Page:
- Set a human spaceflight endurance record of fourteen days,
- Achieved the first docking between two spacecrafts,
- Achieved the first direct-ascent rendezvous with its Agena target on the first orbit, and
- Spent over five hours working comfortably during three (EVA) sessions, finally proving that humans could perform productive tasks outside their spacecraft.
While the United States were shifting their focus to realise Kennedy’s vision (Project Gemini), the Soviet Union continued with their own achievements in space. In a mission conducted between 11 and 15 August 1962, the Soviets achieved the first dual piloted flights with Vostok 3 and Vostok 4. The Soviet Union also launched the first woman into space, Valentina Tereshkova, on 16 June 1963 in Vostok 6. On 12 October 1964, another Soviet space first was achieved when Voskhod 1 launched the first multi-person spacecraft, with three cosmonauts in a modified Vostok spacecraft.
Although many achievements were made in space exploration during this period, there were also many fatalities along the way. The worst disaster during the Space Race was the Soviet Union’s Nedelin catastrophe in 1960. An explosion occurred when an improper shutdown and control procedure was used on an experimental R-16 rocket. The explosion killed between 92-150 senior Soviet military and technical personnel. In the United States, the first Apollo mission crew were killed by suffocation in a cabin fire that swept through their Apollo 1 spacecraft during a ground test on 27 January 1967.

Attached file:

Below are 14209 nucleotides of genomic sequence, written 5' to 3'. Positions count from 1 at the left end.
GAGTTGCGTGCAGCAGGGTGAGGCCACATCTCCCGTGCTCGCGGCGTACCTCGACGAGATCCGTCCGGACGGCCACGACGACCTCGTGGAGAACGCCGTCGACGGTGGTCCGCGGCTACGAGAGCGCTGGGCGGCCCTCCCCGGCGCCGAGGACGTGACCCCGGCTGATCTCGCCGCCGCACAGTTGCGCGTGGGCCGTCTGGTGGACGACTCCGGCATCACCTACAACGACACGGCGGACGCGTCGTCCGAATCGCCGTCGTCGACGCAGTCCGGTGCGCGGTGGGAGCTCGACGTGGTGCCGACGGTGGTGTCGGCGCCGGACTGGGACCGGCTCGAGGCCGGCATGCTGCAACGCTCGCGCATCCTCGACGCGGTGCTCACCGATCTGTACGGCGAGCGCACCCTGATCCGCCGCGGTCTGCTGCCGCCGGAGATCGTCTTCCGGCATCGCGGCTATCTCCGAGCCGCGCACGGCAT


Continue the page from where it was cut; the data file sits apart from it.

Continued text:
Apollo 8 launched on 21 December 1968 and became the first human-crewed spacecraft to leave low-Earth orbit and go to the Moon. On 24 December Frank Borman, Jim Lovell, and Bill Anders became the first humans to enter into orbit around the Moon. They orbited ten times and transmitted one of the most watched TV broadcasts in history, with their Christmas Eve program from lunar orbit. A few hours later, the crew performed the first-ever Trans-Earth injection burn, to blast the Apollo 8 spacecraft out of lunar orbit and into a trajectory back to the Earth. Just over two days later, on 27 December, Apollo 8 safely splashed down in the Pacific, completing another first: NASA’s first dawn splashdown and recovery.
Apollo 8 paved the way for a successful moon landing with Apollo 11. Neil Armstrong became the first man on the moon on 20 July 1969. The successful landing of an American on the moon before the Soviets effectively ended the space race. International rivalry continued, however, the subsequent achievements did not capture the popular imagination in the same way as the race to the moon during the 1960s.
The Soviet Union did have a Moon program of its own. Several Soviet unmanned probes reached the moon before the successful Apollo 11. However, the Soviet project was eventually cancelled in 1970 following several unsuccessful tests and the first two successful American Moon landings.
President John F Kennedy’s ‘We Choose the Moon Speech’, 12 September 1962